In Eagleheart, which premieres tonight on Adult Swim, Chris Elliott plays Chris Monsanto, a U.S. Marshal whose combination of ineptitude and confidence leads to more disasters than you thought could fit into a twelve-minute episode. If you're familiar with Elliott's work over the years, then this turn might not seem so surprising. He's known for portraying characters who head blindly into strange situations. Elliott, though, wasn't convinced that he was the right person for the role.

“Right from the start I didn't think I was right for it,” he said over the phone from his home in Connecticut, adding that he thought someone who was more of “a Chuck Norris” would be better for the part. But Elliott hit it off with the show's writers/producers, who include former Late Night with Conan O'Brien writers Michael Koman and Andrew Weinberg, and after Adult Swim picked up the series, he noted, the role was tailored to fit Elliott's style.

“It's pretty surreal,” said Elliott of the series, describing it as something that begins as “this parody of a cop show,” but morphs into “something more oddball.”

“I think that people kind of expect that from me, at least my fans do.”

From his work on Late Night with David Letterman and Saturday Night Live, to guest appearance on shows like The Adventures of Pete and Pete and Futurama, to his roles in the films Cabin Boy and There's Something About Mary, Elliott has continually gravitated towards unusual characters.

“In general, I've sort of developed this persona that rears its head in anything I do,” he said. “Even if I'm doing something in someone else's show that's more mainstream, I try to weave my own take in it.”

Though Elliott's IMDB page is packed with credits, it's one TV show that sticks out in the minds of many. Get a Life, a series about a thirty-year-old paperboy who lives with his parents and is frequently trying to get his married best friend to join him on adventures, only ran for two seasons on Fox in the early '90s. However the show, which Elliott created and starred in, remains a cult favorite. (Can someone please re-release the DVDs as a box set?)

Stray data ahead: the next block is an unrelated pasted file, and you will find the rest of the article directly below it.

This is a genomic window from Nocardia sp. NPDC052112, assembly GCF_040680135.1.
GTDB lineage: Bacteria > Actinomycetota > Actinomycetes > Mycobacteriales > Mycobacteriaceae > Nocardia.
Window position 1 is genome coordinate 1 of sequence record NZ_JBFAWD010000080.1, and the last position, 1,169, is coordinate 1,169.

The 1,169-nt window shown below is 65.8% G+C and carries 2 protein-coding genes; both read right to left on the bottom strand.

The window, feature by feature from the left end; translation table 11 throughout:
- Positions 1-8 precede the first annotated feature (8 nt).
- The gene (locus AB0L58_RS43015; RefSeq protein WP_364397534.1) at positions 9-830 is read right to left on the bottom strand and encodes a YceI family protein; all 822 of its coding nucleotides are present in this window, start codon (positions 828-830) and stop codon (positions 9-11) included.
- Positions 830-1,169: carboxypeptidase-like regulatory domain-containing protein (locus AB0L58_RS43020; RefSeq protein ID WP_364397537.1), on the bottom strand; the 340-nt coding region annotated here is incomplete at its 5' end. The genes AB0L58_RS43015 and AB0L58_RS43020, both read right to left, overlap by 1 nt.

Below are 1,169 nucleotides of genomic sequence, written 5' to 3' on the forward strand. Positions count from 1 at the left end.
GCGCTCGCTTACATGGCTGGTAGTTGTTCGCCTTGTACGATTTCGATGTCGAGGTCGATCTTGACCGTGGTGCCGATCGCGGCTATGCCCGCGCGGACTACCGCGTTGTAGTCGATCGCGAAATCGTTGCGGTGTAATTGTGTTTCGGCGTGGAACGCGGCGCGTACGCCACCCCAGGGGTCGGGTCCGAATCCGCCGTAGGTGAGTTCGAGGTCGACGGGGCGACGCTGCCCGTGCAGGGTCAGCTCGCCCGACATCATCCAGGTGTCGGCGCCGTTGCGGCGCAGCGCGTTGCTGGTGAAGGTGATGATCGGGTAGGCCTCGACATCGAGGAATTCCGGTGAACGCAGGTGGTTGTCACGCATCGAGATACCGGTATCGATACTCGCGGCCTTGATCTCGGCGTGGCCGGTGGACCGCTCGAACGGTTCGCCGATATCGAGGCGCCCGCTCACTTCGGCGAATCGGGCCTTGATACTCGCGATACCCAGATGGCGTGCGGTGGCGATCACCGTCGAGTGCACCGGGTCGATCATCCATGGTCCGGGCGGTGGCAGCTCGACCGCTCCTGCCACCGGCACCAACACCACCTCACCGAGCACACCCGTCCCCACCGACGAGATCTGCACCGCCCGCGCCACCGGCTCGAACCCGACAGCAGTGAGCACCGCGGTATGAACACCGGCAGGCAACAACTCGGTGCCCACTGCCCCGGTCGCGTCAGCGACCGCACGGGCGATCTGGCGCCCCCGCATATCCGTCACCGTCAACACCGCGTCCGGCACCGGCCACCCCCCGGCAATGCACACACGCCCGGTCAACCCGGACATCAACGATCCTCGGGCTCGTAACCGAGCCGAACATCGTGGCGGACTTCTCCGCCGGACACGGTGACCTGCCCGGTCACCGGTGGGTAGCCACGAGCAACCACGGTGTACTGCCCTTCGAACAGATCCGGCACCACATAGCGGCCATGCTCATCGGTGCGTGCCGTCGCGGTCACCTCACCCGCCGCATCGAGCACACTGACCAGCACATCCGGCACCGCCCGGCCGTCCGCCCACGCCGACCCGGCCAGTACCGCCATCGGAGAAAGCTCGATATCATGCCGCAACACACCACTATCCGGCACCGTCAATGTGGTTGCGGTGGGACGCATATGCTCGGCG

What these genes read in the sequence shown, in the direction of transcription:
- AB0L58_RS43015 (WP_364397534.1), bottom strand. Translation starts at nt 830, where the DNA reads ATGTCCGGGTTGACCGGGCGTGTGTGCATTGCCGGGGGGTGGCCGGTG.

Like its contemporaries, Married…with Children and The Simpsons, Get a Life brought a bit of slapstick back to sitcoms and injected the half-hour format with an element of the surreal and whole lot of pop culture references, setting the stage for what U.S. television audiences regularly watch now. It wouldn't be an overstatement to say that the show was more influential than anyone might have suspected at the time.

“There was a turning point back then,” Elliott said. “I don't know that we were ones that did it.”

He continued, “With us, on Get a Life, it was kind of making fun of us while we were doing it, which is what I had started doing at Letterman.”

For his first starring role since Get a Life, Elliott is entering a new TV game, the Adult Swim world, where people stay up far past prime time to catch shows that are frequently served in fifteen-minute time slots. But, it's a network that seems like it would be an ideal home for Elliott. With the show sandwiched between Family Guy and Rob Corddry's Childrens Hospital, Eagleheart will undoubtedly capture the attention of fans who like their comedy weird and, yes, even surreal.

Said Elliott, “I'm much happier to do something in the surreal world than in reality.”

Advertising disclosure: We may receive compensation for some of the links in our stories. Thank you for supporting LA Weekly and our advertisers.

LA Weekly